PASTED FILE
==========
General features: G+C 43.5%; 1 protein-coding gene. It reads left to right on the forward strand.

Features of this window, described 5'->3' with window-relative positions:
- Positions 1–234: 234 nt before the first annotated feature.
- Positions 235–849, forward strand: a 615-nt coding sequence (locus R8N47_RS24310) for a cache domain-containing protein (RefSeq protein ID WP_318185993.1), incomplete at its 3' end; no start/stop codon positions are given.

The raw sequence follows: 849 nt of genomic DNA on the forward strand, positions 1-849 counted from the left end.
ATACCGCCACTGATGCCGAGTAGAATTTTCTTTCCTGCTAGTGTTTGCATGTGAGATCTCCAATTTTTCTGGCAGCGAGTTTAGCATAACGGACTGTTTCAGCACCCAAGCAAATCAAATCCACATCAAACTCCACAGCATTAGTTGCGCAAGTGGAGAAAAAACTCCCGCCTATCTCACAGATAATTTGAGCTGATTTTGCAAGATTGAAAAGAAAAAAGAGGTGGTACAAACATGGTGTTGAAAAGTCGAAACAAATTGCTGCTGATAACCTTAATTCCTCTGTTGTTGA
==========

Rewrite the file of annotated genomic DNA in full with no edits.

General features: G+C 43.5%; 1 protein-coding gene. It reads left to right on the forward strand.

Features of this window, described 5'->3' with window-relative positions:
- Positions 1–234: 234 nt before the first annotated feature.
- Positions 235–849, forward strand: a 615-nt coding sequence (locus R8N47_RS24310) for a cache domain-containing protein (RefSeq protein ID WP_318185993.1), incomplete at its 3' end; no start/stop codon positions are given.

The raw sequence follows: 849 nt of genomic DNA on the forward strand, positions 1-849 counted from the left end.
ATACCGCCACTGATGCCGAGTAGAATTTTCTTTCCTGCTAGTGTTTGCATGTGAGATCTCCAATTTTTCTGGCAGCGAGTTTAGCATAACGGACTGTTTCAGCACCCAAGCAAATCAAATCCACATCAAACTCCACAGCATTAGTTGCGCAAGTGGAGAAAAAACTCCCGCCTATCTCACAGATAATTTGAGCTGATTTTGCAAGATTGAAAAGAAAAAAGAGGTGGTACAAACATGGTGTTGAAAAGTCGAAACAAATTGCTGCTGATAACCTTAATTCCTCTGTTGTTGA